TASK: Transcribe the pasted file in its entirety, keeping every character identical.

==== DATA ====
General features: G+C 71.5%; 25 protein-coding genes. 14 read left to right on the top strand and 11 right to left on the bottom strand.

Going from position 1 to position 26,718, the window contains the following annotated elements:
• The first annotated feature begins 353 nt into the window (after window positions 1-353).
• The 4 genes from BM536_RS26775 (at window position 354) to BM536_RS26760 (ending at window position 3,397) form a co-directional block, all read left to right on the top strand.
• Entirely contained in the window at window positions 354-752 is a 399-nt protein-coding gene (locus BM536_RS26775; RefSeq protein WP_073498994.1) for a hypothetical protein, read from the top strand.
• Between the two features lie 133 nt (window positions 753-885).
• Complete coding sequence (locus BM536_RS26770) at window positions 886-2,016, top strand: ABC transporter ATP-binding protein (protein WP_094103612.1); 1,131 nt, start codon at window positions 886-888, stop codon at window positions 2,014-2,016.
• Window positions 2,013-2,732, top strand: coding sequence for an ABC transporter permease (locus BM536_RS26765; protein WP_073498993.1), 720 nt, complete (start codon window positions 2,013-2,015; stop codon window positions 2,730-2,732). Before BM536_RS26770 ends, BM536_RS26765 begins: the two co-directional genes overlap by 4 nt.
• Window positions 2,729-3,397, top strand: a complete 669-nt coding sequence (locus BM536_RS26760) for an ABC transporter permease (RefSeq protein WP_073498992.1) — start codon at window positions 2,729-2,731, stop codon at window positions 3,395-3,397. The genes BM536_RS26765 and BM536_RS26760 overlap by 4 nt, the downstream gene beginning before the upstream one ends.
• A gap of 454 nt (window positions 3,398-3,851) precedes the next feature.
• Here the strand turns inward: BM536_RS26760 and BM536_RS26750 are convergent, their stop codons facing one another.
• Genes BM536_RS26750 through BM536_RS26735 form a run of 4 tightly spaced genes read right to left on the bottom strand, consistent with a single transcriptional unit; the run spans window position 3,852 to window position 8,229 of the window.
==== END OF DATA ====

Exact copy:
General features: G+C 71.5%; 25 protein-coding genes. 14 read left to right on the top strand and 11 right to left on the bottom strand.

Going from position 1 to position 26,718, the window contains the following annotated elements:
• The first annotated feature begins 353 nt into the window (after window positions 1-353).
• The 4 genes from BM536_RS26775 (at window position 354) to BM536_RS26760 (ending at window position 3,397) form a co-directional block, all read left to right on the top strand.
• Entirely contained in the window at window positions 354-752 is a 399-nt protein-coding gene (locus BM536_RS26775; RefSeq protein WP_073498994.1) for a hypothetical protein, read from the top strand.
• Between the two features lie 133 nt (window positions 753-885).
• Complete coding sequence (locus BM536_RS26770) at window positions 886-2,016, top strand: ABC transporter ATP-binding protein (protein WP_094103612.1); 1,131 nt, start codon at window positions 886-888, stop codon at window positions 2,014-2,016.
• Window positions 2,013-2,732, top strand: coding sequence for an ABC transporter permease (locus BM536_RS26765; protein WP_073498993.1), 720 nt, complete (start codon window positions 2,013-2,015; stop codon window positions 2,730-2,732). Before BM536_RS26770 ends, BM536_RS26765 begins: the two co-directional genes overlap by 4 nt.
• Window positions 2,729-3,397, top strand: a complete 669-nt coding sequence (locus BM536_RS26760) for an ABC transporter permease (RefSeq protein WP_073498992.1) — start codon at window positions 2,729-2,731, stop codon at window positions 3,395-3,397. The genes BM536_RS26765 and BM536_RS26760 overlap by 4 nt, the downstream gene beginning before the upstream one ends.
• A gap of 454 nt (window positions 3,398-3,851) precedes the next feature.
• Here the strand turns inward: BM536_RS26760 and BM536_RS26750 are convergent, their stop codons facing one another.
• Genes BM536_RS26750 through BM536_RS26735 form a run of 4 tightly spaced genes read right to left on the bottom strand, consistent with a single transcriptional unit; the run spans window position 3,852 to window position 8,229 of the window.